Pen­nDOT drains Turn­pike cash

Daily Local News (West Chester, PA) - - OPINION - Low­man S. Henry

The Penn­syl­va­nia Turn­pike is Amer­ica’s first su­per­high­way. It also has be­come one of the most ex­pen­sive roads in the coun­try to travel. If you are in a pas­sen­ger car driv­ing the en­tire length of the turn­pike from the Delaware River Bridge in the east to Gate­way in the west, it will cost you $42.30 if you pay cash, $30.32 if you have an E-Z Pass.

Travers­ing the Penn­syl­va­nia Turn­pike gets more ex­pen­sive for truck traf­fic, sig­nif­i­cantly more ex­pen­sive. That same east­west trip for the heav­i­est and largest of trucks costs $1,634.35. As if that isn’t bad enough, re­cent an­nual fare hikes are pro­jected to con­tinue into the fore­see­able fu­ture.

Penn­syl­va­nia is known as the Keystone state and for good rea­son. Ge­o­graph­i­cally we are cen­trally lo­cated for both north­south and east-west traf­fic des­tined for some of the na­tion’s most pop­u­lous ci­ties. For decades the turn­pike has been a key traf­fic route, but now both freight haulers and pas­sen­ger cars are seek­ing out other routes — such as In­ter­state 81 that, while a bit out of the way for some, charge no tolls.

Th­ese facts have not es­caped the at­ten­tion of state Au­di­tor Gen­eral Eugene DePasquale who re­cently sounded alarm bells over the turn­pike’s frag­ile fis­cal sit­u­a­tion. In his au­dit of turn­pike prac­tices DePasquale said: “The plan for the turn­pike’s fi­nan­cial fu­ture re­lies on pro­jec­tions call­ing for a 215% in­crease in toll rev­enue be­tween 2015 and 2035 and a 44% in­crease in traf­fic vol­ume through 2044. How­ever, traf­fic vol­ume has re­mained rel­a­tively flat over the last decade.”

Th­ese two pro­jec­tions are in­her­ently con­tra­dic­tory as ba­sic eco­nomics dic­tates that con­sumers use less of a prod­uct as prices rise — es­pe­cially if prices rise at a much faster rate than the in­come of the pur­chaser. Thus, we can ex­pect the past decade’s “rel­a­tively flat” traf­fic vol­umes to ei­ther re­main so, or per­haps even de­cline as such sig­nif­i­cant toll hikes con­tinue to be im­ple­mented. It would be easy to blame mis­man­age­ment and the turn­pike com­mis­sions’ of­ten crit­i­cized hir­ing and con­tract­ing prac­tices for th­ese an­nual rate hikes. But, in this case the prob­lem has been caused by the state leg­is­la­ture, not by turn­pike ad­min­is­tra­tion. Act 44 of 2007 re­quires the Penn­syl­va­nia Turn­pike Com­mis­sion to make pay­ments of $450 mil­lion per year to the Penn­syl­va­nia Depart­ment of Trans­porta­tion. Pen­nDOT then spends the money on high­way main­te­nance and on sub­si­diz­ing mass tran­sit op­er­a­tions. Since the pas­sage of Act 44, $5.2 bil­lion in fare rev­enue has been di­verted from turn­pike op­er­a­tions to Pen­nDOT.

Act 44 was passed with the un­re­al­is­tic ex­pec­ta­tion that In­ter­state 80 would be con­verted to a toll road op­er­ated by the Penn­syl­va­nia Turn­pike Com­mis­sion. That rev­enue would off­set the man­dated sub­sidy to Pen­nDOT. State of­fi­cials ap­pealed to both the Bush and Obama ad­min­is­tra­tions for ap­proval of the scheme, but were re­jected. As a re­sult the turn­pike has been sad­dled with mak­ing an­nual pay­ments to Pen­nDOT and no source to fund those trans­fers ex­cept an­nual fare hikes.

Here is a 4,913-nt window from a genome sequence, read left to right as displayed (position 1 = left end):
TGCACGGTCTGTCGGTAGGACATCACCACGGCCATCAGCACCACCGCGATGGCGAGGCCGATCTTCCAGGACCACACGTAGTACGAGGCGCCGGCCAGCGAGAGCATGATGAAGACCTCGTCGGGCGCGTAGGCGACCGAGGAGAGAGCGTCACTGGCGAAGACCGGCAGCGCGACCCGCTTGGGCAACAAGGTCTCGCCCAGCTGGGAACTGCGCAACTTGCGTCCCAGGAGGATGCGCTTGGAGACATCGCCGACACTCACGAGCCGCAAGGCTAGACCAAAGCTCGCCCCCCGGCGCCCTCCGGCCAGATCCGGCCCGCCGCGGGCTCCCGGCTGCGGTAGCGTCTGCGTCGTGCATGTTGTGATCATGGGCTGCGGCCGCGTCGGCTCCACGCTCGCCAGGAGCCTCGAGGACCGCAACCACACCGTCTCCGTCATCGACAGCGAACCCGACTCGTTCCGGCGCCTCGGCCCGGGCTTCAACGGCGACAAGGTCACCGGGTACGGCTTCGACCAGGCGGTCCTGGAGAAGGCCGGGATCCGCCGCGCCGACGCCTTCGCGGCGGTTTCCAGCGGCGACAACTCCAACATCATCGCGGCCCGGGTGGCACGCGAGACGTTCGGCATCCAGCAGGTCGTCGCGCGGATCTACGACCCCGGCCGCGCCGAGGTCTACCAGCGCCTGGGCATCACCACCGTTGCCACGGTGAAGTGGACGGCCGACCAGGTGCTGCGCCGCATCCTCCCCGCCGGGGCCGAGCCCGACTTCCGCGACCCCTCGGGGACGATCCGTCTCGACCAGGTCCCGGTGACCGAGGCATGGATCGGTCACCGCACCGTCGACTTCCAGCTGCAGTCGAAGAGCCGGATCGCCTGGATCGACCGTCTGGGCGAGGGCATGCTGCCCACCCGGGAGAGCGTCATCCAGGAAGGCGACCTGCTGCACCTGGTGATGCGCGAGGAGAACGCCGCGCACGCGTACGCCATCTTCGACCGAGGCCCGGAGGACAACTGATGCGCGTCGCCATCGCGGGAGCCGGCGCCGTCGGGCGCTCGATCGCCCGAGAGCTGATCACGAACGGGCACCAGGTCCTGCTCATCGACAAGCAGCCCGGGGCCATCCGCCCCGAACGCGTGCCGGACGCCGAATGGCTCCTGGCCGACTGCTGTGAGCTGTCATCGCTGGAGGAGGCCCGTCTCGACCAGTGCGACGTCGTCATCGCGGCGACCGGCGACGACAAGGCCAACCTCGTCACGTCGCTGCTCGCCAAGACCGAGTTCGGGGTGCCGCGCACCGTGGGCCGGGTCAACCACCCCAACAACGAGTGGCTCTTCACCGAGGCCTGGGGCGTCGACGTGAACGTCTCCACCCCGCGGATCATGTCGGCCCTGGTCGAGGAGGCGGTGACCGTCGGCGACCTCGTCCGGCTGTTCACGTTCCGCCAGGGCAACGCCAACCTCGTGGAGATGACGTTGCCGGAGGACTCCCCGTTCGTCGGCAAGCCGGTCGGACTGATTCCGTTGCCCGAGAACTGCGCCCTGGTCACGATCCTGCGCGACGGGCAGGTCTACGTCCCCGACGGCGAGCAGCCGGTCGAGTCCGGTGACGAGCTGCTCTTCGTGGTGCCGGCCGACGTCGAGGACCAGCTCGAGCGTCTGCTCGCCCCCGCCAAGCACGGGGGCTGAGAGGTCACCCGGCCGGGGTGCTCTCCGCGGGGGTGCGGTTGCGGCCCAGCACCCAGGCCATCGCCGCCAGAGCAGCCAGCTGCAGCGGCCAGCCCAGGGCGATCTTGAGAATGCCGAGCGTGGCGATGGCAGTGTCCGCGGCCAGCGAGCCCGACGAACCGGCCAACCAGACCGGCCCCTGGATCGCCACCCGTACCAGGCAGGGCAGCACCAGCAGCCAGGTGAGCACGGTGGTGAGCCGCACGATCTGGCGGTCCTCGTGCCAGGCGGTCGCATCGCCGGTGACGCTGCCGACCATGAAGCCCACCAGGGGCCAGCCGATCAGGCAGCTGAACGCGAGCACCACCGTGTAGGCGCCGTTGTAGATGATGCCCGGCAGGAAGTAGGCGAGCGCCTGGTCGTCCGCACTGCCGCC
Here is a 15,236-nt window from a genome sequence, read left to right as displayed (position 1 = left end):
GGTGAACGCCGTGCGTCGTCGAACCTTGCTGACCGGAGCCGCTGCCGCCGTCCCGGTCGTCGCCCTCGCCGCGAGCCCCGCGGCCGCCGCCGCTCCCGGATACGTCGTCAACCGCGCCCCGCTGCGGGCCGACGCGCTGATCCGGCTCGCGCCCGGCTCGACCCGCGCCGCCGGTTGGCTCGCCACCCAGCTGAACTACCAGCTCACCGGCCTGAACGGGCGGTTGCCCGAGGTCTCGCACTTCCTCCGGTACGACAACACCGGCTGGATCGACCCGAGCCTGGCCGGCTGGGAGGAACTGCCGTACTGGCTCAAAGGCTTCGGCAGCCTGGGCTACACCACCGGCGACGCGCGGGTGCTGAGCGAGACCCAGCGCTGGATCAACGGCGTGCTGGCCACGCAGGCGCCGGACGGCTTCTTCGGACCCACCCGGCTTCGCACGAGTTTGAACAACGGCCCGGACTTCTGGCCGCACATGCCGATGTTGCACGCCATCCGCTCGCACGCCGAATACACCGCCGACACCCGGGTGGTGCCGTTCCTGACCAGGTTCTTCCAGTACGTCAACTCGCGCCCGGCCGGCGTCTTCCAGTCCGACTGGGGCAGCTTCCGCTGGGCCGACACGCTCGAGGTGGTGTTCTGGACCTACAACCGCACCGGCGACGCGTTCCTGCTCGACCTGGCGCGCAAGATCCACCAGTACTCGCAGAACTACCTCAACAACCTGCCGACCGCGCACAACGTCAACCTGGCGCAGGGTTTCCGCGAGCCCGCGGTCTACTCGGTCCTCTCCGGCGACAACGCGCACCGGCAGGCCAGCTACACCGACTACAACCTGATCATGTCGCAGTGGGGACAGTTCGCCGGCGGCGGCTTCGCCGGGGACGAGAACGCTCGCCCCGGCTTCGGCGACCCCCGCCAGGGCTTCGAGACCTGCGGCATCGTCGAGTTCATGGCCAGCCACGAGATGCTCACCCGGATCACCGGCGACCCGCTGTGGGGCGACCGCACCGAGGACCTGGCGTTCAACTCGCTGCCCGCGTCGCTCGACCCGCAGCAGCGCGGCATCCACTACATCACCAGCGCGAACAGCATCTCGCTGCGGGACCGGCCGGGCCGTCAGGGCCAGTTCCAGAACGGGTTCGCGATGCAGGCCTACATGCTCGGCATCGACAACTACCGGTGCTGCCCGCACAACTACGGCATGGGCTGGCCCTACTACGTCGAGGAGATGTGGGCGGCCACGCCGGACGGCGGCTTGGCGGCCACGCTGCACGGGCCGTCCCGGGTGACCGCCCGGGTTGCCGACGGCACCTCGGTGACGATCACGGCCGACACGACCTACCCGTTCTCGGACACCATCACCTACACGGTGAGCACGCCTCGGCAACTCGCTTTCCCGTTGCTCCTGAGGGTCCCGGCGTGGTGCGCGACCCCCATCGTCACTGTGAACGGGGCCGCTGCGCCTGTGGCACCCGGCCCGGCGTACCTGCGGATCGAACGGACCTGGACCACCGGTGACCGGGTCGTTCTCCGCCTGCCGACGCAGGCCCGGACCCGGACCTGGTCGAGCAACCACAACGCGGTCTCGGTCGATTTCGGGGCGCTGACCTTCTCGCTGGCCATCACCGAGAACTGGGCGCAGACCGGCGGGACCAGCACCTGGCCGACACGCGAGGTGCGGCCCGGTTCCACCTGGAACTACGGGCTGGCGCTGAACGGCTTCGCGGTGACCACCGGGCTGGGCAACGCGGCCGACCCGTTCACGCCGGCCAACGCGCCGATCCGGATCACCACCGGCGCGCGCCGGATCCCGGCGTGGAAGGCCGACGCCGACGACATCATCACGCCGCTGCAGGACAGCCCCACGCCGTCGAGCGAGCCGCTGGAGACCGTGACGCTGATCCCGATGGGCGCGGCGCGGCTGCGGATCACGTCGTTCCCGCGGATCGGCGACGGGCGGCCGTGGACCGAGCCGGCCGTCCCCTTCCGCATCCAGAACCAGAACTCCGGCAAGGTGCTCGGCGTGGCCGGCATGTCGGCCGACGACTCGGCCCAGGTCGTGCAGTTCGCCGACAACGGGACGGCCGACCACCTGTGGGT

The leg­isla­tive man­date is also hav­ing an­other im­pact: the turn­pike is re­duc­ing planned spend­ing on main­te­nance, im­prove­ments, and expansion. An am­bi­tious re­build­ing plan that in­cludes expansion of the turn­pike to six lanes in many ar­eas has al­ready been re­duced by $1 bil­lion over the next 10 years. DePasquale pointed out the folly of the sit­u­a­tion stat­ing: “You can’t cut back on con­struc­tion and in­crease traf­fic 44%, es­pe­cially while jack­ing up the toll rates.”

The sub­si­dies to Pen­nDOT are sched­uled to end in 2022, but by then the turn­pike’s fi­nan­cial sit­u­a­tion will be dire. Worse, leg­is­la­tors will then have to de­ter­mine how to fund the in­sa­tiable ap­petite for sub­si­dies re­quired by the state’s money-los­ing mass tran­sit sys­tems.

This prob­lem should have been ad­dressed two years ago when the leg­is­la­ture passed and Gov. Tom Cor­bett signed into law a de facto 30-cent per gal­lon in­crease in gaso­line taxes. That would have been the time to end “hap­haz­ard fund­ing gim­micks” such as Act 44 and placed both the Penn­syl­va­nia Turn­pike and Pen­nDOT on solid fi­nan­cial foot­ing. It didn’t hap­pen then. But it needs to hap­pen now be­fore, as DePasquale con­cluded, the sys­tem col­lapses “and leaves the turn­pike and peo­ple who rely on pub­lic tran­sit sys­tems across the state in a world of hurt.”

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